Memphis, TN—During the first day of the Fourth Annual Navigation and Survivorship Conference of the Academy of Oncology Nurse Navigators (AONN) in Memphis, Tennessee, the meeting co-chairs, Lillie D. Shockney, [ Read More ]
June 2014 VOL 5, NO 3
Community Needs and Navigation
Lisa A. Raedler, PhD, RPh
Memphis, TN—In order to ensure high-quality patient-centered healthcare, oncology navigators must know patients’ needs and understand the factors that influence whether and how those needs are met. Systematic assessment of cancer patients’ needs is integral to navigators’ role in addressing cancer patients’ needs effectively.
In recognition of this tenet, the American College of Surgeons Commission on Cancer (CoC) has developed Standard 3.1: “A patient navigation process, driven by a community needs assessment, is established to address health care disparities and barriers to care for patients. Resources to address identified barriers may be provided either on-site or by referral to community-based or national organizations. The navigation process is evaluated, documented, and reported to the cancer committee annually. The patient navigation process is modified or enhanced each year to address additional barriers identified by the community needs assessment.”1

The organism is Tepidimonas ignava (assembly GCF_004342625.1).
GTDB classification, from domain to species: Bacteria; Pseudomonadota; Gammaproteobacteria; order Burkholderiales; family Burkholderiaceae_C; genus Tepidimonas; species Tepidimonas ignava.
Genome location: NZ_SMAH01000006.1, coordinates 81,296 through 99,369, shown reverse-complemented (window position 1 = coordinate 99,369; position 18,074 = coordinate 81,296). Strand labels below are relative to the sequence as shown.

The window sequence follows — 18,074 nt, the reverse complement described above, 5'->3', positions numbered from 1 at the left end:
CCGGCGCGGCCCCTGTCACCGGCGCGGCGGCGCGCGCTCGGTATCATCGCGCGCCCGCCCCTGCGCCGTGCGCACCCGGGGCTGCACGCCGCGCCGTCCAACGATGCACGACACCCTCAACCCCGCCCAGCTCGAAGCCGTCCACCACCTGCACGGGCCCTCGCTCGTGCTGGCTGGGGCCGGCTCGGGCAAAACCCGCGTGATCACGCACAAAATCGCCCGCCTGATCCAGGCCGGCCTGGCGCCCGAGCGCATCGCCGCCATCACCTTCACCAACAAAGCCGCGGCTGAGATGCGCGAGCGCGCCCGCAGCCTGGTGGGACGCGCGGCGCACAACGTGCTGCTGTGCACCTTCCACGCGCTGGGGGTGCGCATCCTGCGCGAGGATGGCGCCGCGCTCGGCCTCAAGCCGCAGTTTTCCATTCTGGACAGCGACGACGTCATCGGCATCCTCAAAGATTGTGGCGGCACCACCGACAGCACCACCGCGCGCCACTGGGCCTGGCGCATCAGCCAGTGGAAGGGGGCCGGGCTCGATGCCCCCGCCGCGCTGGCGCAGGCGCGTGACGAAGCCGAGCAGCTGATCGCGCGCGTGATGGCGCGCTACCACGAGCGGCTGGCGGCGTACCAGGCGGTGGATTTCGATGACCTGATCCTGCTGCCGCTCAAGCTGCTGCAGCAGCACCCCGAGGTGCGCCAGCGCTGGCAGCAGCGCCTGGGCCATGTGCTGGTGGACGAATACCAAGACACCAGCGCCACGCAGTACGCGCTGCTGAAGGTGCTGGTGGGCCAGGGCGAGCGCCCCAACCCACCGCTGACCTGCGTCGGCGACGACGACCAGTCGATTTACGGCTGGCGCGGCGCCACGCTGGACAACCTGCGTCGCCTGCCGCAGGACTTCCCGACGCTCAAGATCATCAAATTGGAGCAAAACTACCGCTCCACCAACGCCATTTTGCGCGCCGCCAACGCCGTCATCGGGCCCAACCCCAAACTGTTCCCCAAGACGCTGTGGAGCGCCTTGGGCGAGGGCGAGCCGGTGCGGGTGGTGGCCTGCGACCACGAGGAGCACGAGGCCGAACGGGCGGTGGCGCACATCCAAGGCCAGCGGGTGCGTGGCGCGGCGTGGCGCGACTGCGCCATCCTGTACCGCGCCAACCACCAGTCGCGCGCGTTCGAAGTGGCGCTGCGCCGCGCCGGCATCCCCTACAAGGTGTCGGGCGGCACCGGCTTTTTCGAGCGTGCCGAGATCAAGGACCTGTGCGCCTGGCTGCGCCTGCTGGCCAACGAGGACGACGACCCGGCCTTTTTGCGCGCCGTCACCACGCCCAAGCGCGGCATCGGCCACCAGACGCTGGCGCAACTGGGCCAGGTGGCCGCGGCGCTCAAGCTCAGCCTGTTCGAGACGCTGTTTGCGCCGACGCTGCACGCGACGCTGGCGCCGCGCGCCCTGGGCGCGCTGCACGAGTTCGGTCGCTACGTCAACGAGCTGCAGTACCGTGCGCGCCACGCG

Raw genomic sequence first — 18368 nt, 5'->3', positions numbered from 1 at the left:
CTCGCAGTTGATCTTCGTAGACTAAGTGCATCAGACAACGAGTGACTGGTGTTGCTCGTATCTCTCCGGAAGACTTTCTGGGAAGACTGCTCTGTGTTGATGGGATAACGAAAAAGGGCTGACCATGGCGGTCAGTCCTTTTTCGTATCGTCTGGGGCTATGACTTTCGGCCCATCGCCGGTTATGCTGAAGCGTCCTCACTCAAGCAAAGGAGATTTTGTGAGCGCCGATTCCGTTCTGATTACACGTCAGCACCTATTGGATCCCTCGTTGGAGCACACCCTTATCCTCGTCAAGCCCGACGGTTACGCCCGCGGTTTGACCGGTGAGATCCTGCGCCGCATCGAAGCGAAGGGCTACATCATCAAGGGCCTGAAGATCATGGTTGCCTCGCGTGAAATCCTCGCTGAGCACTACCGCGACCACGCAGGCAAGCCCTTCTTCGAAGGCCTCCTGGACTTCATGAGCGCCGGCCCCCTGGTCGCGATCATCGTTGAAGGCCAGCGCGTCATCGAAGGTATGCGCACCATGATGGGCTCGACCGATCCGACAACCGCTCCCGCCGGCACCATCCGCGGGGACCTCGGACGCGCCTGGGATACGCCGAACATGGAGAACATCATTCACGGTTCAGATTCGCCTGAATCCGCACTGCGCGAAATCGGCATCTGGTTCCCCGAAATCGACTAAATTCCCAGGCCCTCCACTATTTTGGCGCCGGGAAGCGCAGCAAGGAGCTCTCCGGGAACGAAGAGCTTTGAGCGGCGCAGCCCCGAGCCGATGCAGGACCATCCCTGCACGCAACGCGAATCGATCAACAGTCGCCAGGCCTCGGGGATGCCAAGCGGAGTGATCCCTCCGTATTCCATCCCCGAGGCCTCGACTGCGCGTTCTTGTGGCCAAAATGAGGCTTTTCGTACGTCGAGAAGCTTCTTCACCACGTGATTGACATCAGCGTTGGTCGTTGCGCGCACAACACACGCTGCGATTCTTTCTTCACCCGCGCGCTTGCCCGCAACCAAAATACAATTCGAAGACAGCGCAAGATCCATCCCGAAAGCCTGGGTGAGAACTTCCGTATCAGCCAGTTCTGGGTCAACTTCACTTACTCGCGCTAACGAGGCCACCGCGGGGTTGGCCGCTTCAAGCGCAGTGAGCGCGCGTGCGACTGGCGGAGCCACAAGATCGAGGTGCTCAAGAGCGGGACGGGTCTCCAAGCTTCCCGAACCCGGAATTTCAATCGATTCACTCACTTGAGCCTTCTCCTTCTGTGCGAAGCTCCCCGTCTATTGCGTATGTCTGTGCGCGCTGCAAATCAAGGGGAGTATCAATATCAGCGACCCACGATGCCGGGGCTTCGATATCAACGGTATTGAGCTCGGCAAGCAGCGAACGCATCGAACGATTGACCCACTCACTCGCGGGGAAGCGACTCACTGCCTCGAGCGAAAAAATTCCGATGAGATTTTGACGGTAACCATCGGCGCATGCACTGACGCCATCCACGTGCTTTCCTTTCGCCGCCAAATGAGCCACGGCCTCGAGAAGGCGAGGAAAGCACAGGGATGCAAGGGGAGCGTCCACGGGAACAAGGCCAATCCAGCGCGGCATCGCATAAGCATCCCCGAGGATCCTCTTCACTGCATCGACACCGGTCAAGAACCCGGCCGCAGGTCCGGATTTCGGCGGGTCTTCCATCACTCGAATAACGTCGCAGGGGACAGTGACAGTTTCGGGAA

To comply with CoC Standard 3.1 in 2015, navigation programs will be asked to:
- Conduct a community needs assessment (CNA) at least once during the 3-year survey cycle
- Establish a patient navigation process that provides resources to overcome barriers to cancer care. Resources can be provided to cancer patients on-site or through referral to community-based or national organizations
- Evaluate the patient navigation process each year, documenting findings and reporting these findings to the cancer committee
- Modify the patient navigation process to address newly identified barriers to care.
The CNA is the first step of the CoC process and must be documented for compliance with Standard 3.1. The Internal Revenue Service also requires nonprofit organizations with 501[c] designations to report details about the population served, as well as identified disparities and opportunities to fill those gaps in care.
To help attendees of the Fourth Annual Conference of the Academy of Oncology Nurse & Patient Navigators to better understand this process, Jennifer Klemp, PhD, MPH, MA, Associate Professor of Medicine, Division of Clinical Oncology, Director of Cancer Survivorship, University of Kansas Cancer Center, presented “Community Needs and Navigation.”
Specifically, Dr Klemp reviewed the steps in cancer-focused CNA, defining their scope and purpose, and outlining methods for CNA implementation. She also showcased examples in which the aspects of the patient navigation process were enhanced by CNA findings.